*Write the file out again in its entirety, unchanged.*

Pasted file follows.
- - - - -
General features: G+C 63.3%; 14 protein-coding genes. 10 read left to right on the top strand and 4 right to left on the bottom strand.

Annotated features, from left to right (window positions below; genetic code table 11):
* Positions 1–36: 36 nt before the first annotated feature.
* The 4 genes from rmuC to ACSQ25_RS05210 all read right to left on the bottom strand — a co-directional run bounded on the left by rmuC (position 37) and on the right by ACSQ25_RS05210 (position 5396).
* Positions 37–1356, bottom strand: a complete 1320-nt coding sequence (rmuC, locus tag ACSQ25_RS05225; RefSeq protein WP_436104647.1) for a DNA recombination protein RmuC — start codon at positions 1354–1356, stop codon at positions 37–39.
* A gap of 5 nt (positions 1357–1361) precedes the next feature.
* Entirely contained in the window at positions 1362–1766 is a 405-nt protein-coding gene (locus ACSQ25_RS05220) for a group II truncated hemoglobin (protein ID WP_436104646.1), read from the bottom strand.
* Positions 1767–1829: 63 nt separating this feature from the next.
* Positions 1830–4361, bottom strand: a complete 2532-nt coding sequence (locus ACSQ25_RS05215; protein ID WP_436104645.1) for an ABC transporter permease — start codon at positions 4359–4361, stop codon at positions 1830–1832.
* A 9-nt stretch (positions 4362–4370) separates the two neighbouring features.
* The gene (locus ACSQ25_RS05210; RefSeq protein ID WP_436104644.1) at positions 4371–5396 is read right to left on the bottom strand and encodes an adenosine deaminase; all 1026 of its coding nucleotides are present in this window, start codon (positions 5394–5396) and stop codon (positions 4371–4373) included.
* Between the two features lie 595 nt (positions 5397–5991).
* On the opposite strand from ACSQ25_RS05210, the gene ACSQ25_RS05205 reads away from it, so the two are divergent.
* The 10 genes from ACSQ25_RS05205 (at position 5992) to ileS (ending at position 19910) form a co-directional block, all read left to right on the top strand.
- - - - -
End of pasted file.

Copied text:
General features: G+C 63.3%; 14 protein-coding genes. 10 read left to right on the top strand and 4 right to left on the bottom strand.

Annotated features, from left to right (window positions below; genetic code table 11):
* Positions 1–36: 36 nt before the first annotated feature.
* The 4 genes from rmuC to ACSQ25_RS05210 all read right to left on the bottom strand — a co-directional run bounded on the left by rmuC (position 37) and on the right by ACSQ25_RS05210 (position 5396).
* Positions 37–1356, bottom strand: a complete 1320-nt coding sequence (rmuC, locus tag ACSQ25_RS05225; RefSeq protein WP_436104647.1) for a DNA recombination protein RmuC — start codon at positions 1354–1356, stop codon at positions 37–39.
* A gap of 5 nt (positions 1357–1361) precedes the next feature.
* Entirely contained in the window at positions 1362–1766 is a 405-nt protein-coding gene (locus ACSQ25_RS05220) for a group II truncated hemoglobin (protein ID WP_436104646.1), read from the bottom strand.
* Positions 1767–1829: 63 nt separating this feature from the next.
* Positions 1830–4361, bottom strand: a complete 2532-nt coding sequence (locus ACSQ25_RS05215; protein ID WP_436104645.1) for an ABC transporter permease — start codon at positions 4359–4361, stop codon at positions 1830–1832.
* A 9-nt stretch (positions 4362–4370) separates the two neighbouring features.
* The gene (locus ACSQ25_RS05210; RefSeq protein ID WP_436104644.1) at positions 4371–5396 is read right to left on the bottom strand and encodes an adenosine deaminase; all 1026 of its coding nucleotides are present in this window, start codon (positions 5394–5396) and stop codon (positions 4371–4373) included.
* Between the two features lie 595 nt (positions 5397–5991).
* On the opposite strand from ACSQ25_RS05210, the gene ACSQ25_RS05205 reads away from it, so the two are divergent.
* The 10 genes from ACSQ25_RS05205 (at position 5992) to ileS (ending at position 19910) form a co-directional block, all read left to right on the top strand.